Propagation of Acoustic Noise in Canyons (PANiC)

Eoghan Daly is a research student with the Irish Centre for Research in Applied Geoscience (iCRAG) and NUI Galway. His PhD project is titled ‘Evaluating controls of acoustic noise propagation across the continental margin’. 

Eoghan Daly and Martin White from NUIG have set out to investigate how human noise travels through the water, from deep ocean to shallow shelf seas. In order to do this, equipment and expertise needs to be mobilised well beyond the scope of the PhD student and supervisor driving the project. For starters, a large collection of hydrophones (underwater microphones) to record ocean noise were deployed at the beginning of June 2018. This has been made possible by an initiative called iMARL, which is an ocean instrument pool run by the Dublin Institute for Advanced Studies (DIAS Geophysics Section), through SFI. Without the guys at DIAS we would never have got our hands on such an array of equipment.

The offshore hydrocarbon exploration industry uses controlled source airguns or ‘seismic shots’ to prospect for oil and gas in subsurface layers of the seafloor. A by-product of this exploration is noise that propagates through the water column. Researchers at NUI Galway, in conjunction with DIAS Geophysics and iCRAG, are studying this noise as it propagates across the Irish continental margin. Some of the aims of the project are to ascertain if there is a difference in sound attenuation between typical slopes and submarine canyons and to identify possible areas of dampening or amplification.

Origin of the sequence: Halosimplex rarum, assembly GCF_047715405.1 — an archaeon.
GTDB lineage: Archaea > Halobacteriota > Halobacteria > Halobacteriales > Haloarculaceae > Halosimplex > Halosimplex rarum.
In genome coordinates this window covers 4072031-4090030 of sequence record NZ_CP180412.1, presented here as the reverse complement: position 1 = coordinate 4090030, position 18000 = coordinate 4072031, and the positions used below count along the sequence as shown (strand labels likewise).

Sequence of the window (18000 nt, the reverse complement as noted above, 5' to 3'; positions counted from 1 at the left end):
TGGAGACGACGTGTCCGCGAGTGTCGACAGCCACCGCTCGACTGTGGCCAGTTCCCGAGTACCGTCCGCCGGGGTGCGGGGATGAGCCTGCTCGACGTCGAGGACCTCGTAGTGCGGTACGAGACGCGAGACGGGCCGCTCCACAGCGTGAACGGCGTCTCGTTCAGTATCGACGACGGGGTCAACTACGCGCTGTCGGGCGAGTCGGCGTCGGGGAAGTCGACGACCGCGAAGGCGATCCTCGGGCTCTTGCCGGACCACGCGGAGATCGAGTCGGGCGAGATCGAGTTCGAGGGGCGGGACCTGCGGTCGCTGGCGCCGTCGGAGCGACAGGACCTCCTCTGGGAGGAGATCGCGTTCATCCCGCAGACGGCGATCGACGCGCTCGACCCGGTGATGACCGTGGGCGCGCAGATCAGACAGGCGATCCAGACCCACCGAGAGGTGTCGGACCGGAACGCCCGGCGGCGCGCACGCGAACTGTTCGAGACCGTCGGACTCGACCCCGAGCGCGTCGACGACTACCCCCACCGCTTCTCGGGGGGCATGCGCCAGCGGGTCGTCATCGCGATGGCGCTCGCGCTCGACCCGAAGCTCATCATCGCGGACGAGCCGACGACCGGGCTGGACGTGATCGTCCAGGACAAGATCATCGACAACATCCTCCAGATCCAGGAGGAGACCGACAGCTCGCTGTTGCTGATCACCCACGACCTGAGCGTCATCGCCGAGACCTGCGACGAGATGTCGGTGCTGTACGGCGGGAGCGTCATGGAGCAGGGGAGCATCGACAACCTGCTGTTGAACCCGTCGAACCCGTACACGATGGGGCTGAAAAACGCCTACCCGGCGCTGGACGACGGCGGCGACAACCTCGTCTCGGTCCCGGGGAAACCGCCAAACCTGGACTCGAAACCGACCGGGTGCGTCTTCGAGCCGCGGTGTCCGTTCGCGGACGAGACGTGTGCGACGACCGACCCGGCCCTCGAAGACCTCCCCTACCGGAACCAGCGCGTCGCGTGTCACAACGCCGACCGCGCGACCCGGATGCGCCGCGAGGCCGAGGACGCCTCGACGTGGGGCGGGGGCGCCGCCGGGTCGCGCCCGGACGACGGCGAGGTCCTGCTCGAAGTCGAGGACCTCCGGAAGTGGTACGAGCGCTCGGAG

Hydrophones and recorders, as part of the iMARL suite of instruments, were used to great success in a recent offshore survey to measure sound propagation in the Porcupine Basin and have proved to be an integral part of the project.

Under the Marine Strategy Framework Directive (MSFD) anthropogenic noise in the ocean is classed as pollution and Ireland has been tasked with measuring and monitoring that noise. By quantifying and analysing ocean sound propagation, this project aims to raise understanding of noise levels, as part of Ireland’s responsibility under the MSFD.

S-Orca hydrophone recorder from iMARL being launched on a mooring

The Science team (left to right): Jenny Law (NUIG student); Kieran Adlum (glider pilot, P&O/MI); Dr. Martin White (NUIG); Eoghan Daly (NUIG); Liam Strachan (NUIG student); Sibéal Regan (GMIT student & IWDG)

To read more about this project please read Eoghan Daly’s blog.